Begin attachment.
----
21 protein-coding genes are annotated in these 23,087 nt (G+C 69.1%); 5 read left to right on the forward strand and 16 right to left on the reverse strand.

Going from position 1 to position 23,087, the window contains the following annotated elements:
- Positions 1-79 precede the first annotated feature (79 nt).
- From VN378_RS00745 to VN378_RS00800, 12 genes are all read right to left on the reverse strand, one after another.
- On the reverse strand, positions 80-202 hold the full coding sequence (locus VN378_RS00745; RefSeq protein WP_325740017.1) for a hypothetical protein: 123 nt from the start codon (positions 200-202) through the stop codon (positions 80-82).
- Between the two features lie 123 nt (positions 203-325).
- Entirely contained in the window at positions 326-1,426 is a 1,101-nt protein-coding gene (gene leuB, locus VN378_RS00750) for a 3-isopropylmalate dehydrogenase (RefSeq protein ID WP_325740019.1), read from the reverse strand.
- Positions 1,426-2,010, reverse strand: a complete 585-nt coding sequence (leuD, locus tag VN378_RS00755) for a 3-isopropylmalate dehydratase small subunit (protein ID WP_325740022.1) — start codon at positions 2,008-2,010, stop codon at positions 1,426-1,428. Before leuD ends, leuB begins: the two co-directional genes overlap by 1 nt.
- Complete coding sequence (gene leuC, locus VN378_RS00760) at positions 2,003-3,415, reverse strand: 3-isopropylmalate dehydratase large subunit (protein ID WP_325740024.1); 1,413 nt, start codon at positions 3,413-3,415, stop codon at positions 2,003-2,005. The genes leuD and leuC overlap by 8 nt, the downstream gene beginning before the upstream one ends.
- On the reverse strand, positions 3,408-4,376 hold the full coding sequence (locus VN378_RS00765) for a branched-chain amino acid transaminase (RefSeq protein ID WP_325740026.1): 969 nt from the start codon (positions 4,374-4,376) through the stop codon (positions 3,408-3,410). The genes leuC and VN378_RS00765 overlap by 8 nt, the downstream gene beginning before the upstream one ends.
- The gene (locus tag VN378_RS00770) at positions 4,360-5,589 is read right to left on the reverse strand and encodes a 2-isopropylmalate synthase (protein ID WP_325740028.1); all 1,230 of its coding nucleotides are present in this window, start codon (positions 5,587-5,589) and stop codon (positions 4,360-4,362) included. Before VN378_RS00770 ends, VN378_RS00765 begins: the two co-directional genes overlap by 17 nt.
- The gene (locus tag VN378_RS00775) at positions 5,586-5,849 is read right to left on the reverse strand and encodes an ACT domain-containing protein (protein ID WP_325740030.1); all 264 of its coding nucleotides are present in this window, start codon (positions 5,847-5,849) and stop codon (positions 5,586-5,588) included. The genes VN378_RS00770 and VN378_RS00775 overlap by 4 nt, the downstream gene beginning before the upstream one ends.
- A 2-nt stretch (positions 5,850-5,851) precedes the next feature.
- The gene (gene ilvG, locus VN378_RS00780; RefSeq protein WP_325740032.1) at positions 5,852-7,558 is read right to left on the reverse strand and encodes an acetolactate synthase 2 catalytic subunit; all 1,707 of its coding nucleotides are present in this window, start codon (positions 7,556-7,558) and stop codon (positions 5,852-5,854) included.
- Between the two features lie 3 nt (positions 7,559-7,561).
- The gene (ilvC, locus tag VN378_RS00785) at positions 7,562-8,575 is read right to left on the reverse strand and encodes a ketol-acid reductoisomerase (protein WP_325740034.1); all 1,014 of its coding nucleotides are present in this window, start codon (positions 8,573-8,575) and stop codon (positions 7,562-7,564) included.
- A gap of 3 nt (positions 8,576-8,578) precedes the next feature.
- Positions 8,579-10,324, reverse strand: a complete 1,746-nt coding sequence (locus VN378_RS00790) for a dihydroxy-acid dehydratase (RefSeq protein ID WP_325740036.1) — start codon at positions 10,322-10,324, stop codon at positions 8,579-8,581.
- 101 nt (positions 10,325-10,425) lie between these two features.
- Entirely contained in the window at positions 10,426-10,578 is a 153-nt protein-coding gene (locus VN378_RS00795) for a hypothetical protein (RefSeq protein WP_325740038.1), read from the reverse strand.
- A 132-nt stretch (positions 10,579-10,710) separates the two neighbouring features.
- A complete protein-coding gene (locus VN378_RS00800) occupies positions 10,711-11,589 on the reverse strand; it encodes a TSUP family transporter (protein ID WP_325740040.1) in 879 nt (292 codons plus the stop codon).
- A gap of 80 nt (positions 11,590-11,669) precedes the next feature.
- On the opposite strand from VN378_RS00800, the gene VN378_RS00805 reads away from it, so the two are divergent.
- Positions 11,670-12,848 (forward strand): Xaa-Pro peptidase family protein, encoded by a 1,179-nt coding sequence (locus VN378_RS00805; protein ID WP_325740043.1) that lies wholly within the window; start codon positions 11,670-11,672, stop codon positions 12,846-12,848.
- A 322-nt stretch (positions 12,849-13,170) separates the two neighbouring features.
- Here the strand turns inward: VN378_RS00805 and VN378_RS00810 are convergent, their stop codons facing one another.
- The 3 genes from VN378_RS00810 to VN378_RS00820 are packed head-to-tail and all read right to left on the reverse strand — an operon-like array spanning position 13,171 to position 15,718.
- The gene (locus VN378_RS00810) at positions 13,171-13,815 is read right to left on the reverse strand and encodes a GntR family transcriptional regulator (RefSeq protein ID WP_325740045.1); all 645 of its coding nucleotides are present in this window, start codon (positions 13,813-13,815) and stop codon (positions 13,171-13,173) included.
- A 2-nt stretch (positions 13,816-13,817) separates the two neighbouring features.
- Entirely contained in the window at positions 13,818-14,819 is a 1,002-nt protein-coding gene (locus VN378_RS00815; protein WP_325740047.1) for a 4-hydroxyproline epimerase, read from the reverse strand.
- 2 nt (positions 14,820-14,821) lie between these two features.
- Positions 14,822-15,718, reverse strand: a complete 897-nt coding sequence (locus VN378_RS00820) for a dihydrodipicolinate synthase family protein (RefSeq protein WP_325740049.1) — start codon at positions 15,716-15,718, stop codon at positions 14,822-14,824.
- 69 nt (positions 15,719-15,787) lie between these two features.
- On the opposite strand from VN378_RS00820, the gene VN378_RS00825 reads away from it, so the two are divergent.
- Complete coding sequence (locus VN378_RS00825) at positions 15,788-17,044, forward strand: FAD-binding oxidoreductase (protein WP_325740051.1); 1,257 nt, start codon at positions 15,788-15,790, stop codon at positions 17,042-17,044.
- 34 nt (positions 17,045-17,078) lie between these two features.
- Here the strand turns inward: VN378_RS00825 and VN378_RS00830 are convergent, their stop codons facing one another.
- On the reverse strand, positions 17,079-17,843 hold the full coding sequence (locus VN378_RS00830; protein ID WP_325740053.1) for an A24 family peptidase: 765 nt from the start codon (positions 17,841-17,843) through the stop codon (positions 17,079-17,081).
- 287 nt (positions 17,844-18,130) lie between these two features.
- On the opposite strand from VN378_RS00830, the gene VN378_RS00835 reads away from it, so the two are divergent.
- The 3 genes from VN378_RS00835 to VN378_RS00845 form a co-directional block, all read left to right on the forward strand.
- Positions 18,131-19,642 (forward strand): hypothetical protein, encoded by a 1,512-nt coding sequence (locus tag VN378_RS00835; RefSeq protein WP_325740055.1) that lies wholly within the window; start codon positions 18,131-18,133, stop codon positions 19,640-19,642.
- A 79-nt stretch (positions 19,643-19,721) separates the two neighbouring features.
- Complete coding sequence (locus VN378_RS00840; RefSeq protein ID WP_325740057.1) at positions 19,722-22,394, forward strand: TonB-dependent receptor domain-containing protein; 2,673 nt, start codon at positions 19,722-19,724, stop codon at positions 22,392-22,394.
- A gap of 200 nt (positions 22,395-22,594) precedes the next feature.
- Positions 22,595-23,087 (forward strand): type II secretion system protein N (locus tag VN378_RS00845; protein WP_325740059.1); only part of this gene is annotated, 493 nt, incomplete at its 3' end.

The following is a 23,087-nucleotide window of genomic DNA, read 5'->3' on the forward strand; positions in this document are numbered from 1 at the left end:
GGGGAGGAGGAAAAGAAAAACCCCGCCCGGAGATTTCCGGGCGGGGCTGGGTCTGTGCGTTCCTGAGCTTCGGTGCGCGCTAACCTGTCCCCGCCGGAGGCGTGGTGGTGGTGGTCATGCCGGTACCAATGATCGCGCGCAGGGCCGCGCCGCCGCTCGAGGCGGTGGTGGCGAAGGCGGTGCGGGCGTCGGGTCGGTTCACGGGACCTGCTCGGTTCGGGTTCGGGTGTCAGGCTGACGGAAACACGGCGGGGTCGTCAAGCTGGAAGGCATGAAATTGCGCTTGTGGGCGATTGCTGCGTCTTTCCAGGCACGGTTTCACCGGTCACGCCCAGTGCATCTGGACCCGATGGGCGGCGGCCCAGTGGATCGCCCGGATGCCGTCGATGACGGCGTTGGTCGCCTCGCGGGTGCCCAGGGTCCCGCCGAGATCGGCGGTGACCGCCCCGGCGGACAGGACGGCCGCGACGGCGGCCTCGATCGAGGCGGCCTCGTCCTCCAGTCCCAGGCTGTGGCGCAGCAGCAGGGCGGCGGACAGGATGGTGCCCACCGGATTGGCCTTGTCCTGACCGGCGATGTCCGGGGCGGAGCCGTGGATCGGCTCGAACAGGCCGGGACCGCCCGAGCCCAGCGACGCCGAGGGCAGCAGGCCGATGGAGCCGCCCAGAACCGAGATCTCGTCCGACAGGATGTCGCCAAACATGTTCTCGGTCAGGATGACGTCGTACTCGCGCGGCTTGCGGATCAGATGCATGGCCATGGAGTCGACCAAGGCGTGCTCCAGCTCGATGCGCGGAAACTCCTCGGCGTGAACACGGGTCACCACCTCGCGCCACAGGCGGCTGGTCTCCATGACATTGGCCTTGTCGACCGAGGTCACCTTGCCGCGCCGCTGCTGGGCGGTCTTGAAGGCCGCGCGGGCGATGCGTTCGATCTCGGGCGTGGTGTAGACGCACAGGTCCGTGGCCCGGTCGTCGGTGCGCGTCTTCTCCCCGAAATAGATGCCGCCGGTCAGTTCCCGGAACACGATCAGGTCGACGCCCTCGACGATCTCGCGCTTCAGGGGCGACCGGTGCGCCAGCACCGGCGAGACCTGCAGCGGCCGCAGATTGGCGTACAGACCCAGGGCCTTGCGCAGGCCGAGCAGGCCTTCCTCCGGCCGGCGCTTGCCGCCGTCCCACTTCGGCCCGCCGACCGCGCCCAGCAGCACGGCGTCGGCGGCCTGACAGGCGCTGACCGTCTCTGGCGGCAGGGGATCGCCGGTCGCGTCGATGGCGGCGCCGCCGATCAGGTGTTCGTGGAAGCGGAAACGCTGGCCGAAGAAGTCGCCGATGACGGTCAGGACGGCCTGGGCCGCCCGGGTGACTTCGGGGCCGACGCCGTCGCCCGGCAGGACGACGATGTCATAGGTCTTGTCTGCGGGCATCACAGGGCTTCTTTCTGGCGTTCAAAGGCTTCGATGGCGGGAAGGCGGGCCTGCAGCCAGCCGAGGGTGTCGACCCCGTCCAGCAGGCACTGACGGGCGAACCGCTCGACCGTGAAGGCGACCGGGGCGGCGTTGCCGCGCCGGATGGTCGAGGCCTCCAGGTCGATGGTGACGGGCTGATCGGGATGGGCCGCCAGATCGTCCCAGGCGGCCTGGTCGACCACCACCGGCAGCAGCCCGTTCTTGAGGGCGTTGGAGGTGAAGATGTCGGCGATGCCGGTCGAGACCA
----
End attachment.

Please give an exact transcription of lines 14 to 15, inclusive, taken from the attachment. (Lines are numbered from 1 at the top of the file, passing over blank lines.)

- The gene (gene ilvG, locus VN378_RS00780; RefSeq protein WP_325740032.1) at positions 5,852-7,558 is read right to left on the reverse strand and encodes an acetolactate synthase 2 catalytic subunit; all 1,707 of its coding nucleotides are present in this window, start codon (positions 7,556-7,558) and stop codon (positions 5,852-5,854) included.
- Between the two features lie 3 nt (positions 7,559-7,561).